404 Can You Really Forgive And Forget?

Can You Really Forgive And Forget?

Six years ago my then-wife said to me the most devastating words you can say to your spouse:

“I don’t love you anymore.”

A year later I received papers in the mail and at 28 years old, I was divorced. I was broken beyond anything I had ever experienced. Over the next couple of years I would learn what it means to both forgive her and myself. But was I really supposed to forgive AND forget?

I recently read an article titled “Can you force yourself to forget?“. It talks about the psychology of repressed memory and discussed the possibility of actively suppressing unwanted memories. It seems there are mixed results in determining if this is actually possible but many think the studies are worthwhile.

Ultimately, attempting to suppress a memory is a coping mechanism. I don’t believe you can both forgive AND forget. Not by suppressing, anyways. If you’ve forgotten or suppressed a memory, your forgiveness is pretty much irrelevant.

But there is a difference between forgetting and choosing not to remember.

We can both actively remember and choose not to remember. There’s a verse in the Bible that says “love keeps no record of wrongs” (2 Cor. 13:5). If forgiveness is removing the blame of an offense, then you have actively chosen not to keep score. That’s different from forgetting it ever happened.

God gives us the prime example of how this works. A verse in Hebrews says God does not remember our sin (Heb. 8:12). It doesn’t say He forgets, it says that He chooses not to remember.

I used to think that if God is omniscient (all-knowing), how can He forget what I did? But He doesn’t really forget. He just chooses not to remember.

I haven’t forgotten about my first marriage. I didn’t suppress those memories but I have chosen not to remember the pain. By forgiving, I have removed the blame and chosen not to keep a record of wrongs. This was something I can only do by His grace.

I realized that true forgiveness isn’t forgetful, it’s supernatural.


  1. Geraldine Logan says:

    I have often asked why I could forive and forget some more easily then others. I have reflected on this a lot and this was a revelation to me perhaps it may make since to someone else. Sometimes I’m hurt by others and have been hurt before in a familiar way by some else.. If I have not forgiven the first it is harder to forgive the second person of similar offense. I’m learning for me my forgiving and forgetting is not of my human nature it is an extension of the forgiveness and not remembering God has given me. It’s His grace that gives me remembrance of His gift to me that I chose to give part of the actual gift to someone else. If I say I won’t forget neither will God… To keep the flow of His forgiveness and forgetting to me and through to another gives room for Him to keep replenishing His forgiveness to me. You see I’m in need of His forgiveness often for I fall short. If I think it’s really mine to give it in self righteousness/control/lack of humility not God’s righteousness and His control. Does that make sense to anyone. Well it does for me today. Unforgiveness is like drinking poision expecting the other to drop dead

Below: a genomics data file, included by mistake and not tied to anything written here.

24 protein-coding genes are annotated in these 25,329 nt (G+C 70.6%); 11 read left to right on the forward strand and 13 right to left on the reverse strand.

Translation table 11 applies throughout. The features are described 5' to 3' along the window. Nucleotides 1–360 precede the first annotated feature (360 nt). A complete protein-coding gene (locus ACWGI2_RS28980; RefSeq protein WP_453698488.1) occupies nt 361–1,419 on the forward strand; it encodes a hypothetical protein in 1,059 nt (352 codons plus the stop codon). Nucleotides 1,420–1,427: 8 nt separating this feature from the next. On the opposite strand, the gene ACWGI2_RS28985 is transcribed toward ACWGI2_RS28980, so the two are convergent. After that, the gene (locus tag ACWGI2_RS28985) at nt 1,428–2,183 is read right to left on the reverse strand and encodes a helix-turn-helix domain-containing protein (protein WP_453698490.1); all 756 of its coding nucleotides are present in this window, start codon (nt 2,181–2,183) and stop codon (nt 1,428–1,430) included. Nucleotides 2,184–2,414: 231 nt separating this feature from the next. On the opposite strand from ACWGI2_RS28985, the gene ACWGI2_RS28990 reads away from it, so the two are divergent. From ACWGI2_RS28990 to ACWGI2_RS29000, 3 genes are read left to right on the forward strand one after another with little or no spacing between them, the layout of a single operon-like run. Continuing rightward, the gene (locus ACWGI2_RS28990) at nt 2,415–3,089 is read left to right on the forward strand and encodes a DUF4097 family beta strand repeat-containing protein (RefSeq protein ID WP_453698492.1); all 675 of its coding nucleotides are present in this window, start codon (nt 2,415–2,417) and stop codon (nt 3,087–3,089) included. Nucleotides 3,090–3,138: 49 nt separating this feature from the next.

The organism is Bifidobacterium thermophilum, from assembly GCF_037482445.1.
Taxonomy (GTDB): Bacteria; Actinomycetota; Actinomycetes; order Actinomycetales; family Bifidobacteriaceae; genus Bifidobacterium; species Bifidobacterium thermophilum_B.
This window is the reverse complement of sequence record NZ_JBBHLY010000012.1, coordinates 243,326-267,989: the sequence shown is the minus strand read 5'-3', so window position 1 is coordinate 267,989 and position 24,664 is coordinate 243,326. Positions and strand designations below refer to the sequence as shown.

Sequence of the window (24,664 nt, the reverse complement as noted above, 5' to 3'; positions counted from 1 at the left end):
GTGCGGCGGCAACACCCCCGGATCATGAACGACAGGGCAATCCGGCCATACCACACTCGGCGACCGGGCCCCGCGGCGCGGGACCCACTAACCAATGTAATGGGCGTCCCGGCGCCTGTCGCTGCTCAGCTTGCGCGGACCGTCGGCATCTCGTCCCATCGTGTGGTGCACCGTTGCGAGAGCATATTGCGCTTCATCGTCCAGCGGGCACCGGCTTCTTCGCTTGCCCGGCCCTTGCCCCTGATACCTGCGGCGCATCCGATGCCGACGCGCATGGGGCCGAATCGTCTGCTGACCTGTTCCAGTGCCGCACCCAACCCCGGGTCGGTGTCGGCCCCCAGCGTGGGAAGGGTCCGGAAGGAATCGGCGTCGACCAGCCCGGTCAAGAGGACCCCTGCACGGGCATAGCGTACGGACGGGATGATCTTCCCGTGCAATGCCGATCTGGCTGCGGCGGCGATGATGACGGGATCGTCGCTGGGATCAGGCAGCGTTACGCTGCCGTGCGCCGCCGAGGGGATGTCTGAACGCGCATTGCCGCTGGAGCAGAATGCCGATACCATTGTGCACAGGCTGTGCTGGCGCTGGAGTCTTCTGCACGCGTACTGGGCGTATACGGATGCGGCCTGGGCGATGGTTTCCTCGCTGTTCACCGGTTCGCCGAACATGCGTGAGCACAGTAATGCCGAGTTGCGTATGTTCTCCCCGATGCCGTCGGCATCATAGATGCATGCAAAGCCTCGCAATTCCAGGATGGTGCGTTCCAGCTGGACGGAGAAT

• Geraldine Logan says:

      However this doe not mean to be a doormat and tolerate abuse wisdom dictates to step back wait for a moment and let the person know if possible how you feel. You may choose to forgive/forget with distance and safety. Boundaries good lesson to study and pray on